|Well said. (Spectator in the crowd before the US-England match broadcast, Washington, DC)|
Watching this Cup here in the US was nothing like back in 2006, when each muggy evening I crowded with fellow spectators around the TV in a ramshackle Tanzanian bar. The contrast is unmistakable; while the rest of the planet takes a month-long break every four years for the World Cup, few Americans even bat an eyelash. If anything, most marvel at the silliness of their fellow Earthlings' football fever.
Here in the US, ahead of every World Cup, whatever TV network holds broadcast rights to the Cup happily perpetrates the myth that (despite all precedent to the contrary) this World Cup will be The
One—the tournament that prompts soccer to finally "take off" in America. But professional soccer simply isn't a part of American sporting culture, and those of us who enjoy watching and playing it have grown to simply accept our minority status.
The World Cup, like any historic event, is best experienced with company. So this year I attended a public viewing of one match in central Washington's Dupont Circle, and watched many others in friends' living rooms. National allegiances added an extra layer of excitement to the World Cup; after years of studying, living and working in Washington and abroad, I have developed close friendships with citizens of over half of this year's World Cup teams, making for some entertaining online banter in recent weeks.
Over the course of the last month, however, my passion has dimmed. Although I consider myself a serious international soccer fan, and am proud to have watched over 60 of the 64 games in the 2006 tournament, this year even I had difficulty maintaining my passion for the Cup in the face of the overwhelming injustices perpetrated in nearly every match. Admittedly, some aspects of soccer will never change: referees will always see penalties that didn't happen or miss those that do, players will always get away with fouls and woo the refs with shameless dives. But the refusal of FIFA—soccer's governing body—to employ 21st century technology to minimize the game's injustices remains utterly indefensible. In a game where a single goal usually does make all the difference, the human failures easily manage to overwhelm the players' superhuman efforts, leaving the outcomes of many matches—and the tournament as a whole—to chance.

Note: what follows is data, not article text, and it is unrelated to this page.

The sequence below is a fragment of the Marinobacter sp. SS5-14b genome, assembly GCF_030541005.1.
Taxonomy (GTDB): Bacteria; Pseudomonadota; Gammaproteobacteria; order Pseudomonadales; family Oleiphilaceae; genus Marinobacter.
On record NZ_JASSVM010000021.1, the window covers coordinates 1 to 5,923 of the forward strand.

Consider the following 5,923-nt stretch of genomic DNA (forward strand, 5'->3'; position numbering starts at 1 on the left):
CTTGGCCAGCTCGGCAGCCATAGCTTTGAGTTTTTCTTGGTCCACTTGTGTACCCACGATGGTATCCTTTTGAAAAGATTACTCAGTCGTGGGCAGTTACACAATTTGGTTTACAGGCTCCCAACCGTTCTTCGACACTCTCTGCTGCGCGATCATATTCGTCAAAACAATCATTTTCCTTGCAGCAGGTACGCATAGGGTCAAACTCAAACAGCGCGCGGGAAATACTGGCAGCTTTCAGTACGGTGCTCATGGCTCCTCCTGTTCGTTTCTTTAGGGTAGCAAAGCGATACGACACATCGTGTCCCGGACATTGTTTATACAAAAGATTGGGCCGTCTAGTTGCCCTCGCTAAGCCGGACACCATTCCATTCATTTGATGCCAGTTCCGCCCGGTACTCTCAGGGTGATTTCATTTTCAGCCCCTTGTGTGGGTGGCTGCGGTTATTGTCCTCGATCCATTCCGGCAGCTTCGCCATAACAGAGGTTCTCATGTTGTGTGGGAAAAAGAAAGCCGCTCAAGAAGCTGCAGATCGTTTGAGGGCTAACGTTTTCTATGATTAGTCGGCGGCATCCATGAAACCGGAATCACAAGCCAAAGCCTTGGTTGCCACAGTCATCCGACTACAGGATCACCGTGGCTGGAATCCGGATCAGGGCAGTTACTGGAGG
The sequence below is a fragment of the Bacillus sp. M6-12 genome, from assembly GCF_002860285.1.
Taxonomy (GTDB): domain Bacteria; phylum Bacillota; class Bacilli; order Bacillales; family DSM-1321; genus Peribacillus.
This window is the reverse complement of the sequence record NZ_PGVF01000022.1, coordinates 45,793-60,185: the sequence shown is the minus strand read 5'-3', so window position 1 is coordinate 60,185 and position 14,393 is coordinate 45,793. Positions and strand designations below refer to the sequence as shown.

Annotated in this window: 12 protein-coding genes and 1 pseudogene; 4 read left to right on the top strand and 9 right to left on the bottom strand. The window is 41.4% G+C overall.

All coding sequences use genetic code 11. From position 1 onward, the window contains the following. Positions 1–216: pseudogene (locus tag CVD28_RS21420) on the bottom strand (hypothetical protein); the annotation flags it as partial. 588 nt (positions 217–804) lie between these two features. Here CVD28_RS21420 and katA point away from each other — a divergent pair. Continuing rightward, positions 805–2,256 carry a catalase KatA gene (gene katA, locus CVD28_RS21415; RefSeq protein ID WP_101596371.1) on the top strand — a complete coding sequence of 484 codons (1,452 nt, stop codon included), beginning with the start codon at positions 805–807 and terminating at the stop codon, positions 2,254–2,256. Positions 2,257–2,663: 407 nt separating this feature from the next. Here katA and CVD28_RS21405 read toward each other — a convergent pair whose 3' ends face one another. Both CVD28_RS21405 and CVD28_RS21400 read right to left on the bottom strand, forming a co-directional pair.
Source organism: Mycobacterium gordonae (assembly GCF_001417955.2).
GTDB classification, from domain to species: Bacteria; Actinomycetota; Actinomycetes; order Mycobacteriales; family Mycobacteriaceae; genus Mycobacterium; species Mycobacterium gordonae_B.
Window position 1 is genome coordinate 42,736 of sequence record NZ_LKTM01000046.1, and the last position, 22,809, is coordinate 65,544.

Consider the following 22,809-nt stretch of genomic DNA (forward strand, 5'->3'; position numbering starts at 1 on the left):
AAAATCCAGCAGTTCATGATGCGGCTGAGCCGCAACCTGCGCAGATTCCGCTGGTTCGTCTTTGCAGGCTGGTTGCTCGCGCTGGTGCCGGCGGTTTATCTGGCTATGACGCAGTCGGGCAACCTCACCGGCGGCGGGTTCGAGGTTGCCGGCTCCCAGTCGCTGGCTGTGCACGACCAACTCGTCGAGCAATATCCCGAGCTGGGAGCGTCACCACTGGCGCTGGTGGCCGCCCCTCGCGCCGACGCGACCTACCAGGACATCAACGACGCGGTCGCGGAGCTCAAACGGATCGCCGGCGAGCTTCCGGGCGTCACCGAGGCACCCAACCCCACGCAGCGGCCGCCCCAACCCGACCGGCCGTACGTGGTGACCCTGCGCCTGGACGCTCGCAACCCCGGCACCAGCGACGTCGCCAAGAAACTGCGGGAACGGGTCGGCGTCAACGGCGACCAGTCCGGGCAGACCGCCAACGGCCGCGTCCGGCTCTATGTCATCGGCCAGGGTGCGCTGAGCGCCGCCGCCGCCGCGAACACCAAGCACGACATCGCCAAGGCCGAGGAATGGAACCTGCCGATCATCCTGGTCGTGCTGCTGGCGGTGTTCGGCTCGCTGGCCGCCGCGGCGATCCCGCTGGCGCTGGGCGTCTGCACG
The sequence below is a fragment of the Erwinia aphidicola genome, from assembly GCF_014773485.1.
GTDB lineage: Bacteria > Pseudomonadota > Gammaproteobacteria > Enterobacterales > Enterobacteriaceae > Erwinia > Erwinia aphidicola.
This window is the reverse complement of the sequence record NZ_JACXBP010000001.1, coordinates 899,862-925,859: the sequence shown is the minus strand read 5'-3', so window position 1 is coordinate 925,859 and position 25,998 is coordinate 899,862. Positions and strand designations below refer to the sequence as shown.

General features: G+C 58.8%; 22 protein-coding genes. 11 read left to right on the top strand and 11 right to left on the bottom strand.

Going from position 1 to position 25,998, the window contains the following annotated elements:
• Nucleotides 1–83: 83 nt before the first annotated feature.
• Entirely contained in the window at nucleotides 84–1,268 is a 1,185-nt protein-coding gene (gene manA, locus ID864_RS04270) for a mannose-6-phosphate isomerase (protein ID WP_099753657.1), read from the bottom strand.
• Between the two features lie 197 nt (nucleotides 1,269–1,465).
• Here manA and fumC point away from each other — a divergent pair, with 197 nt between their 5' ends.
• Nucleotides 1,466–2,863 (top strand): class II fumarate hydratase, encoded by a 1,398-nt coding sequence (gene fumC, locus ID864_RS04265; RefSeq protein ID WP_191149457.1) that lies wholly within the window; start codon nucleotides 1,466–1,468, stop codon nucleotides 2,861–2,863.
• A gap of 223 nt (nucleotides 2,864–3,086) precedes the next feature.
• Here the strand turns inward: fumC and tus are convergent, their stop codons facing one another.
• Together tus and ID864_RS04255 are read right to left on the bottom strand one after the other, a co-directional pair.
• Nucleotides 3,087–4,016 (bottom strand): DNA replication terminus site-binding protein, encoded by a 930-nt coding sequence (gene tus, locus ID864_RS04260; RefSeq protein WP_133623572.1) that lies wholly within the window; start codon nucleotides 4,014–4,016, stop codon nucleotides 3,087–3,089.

Perhaps to better enjoy the next World Cup, I will simply have to invest more of my interest in the tournament's cultural aspects than the soccer itself. Oh, and being there to see it in person sure wouldn't hurt. Is it too early to start dreaming about Brazil 2014?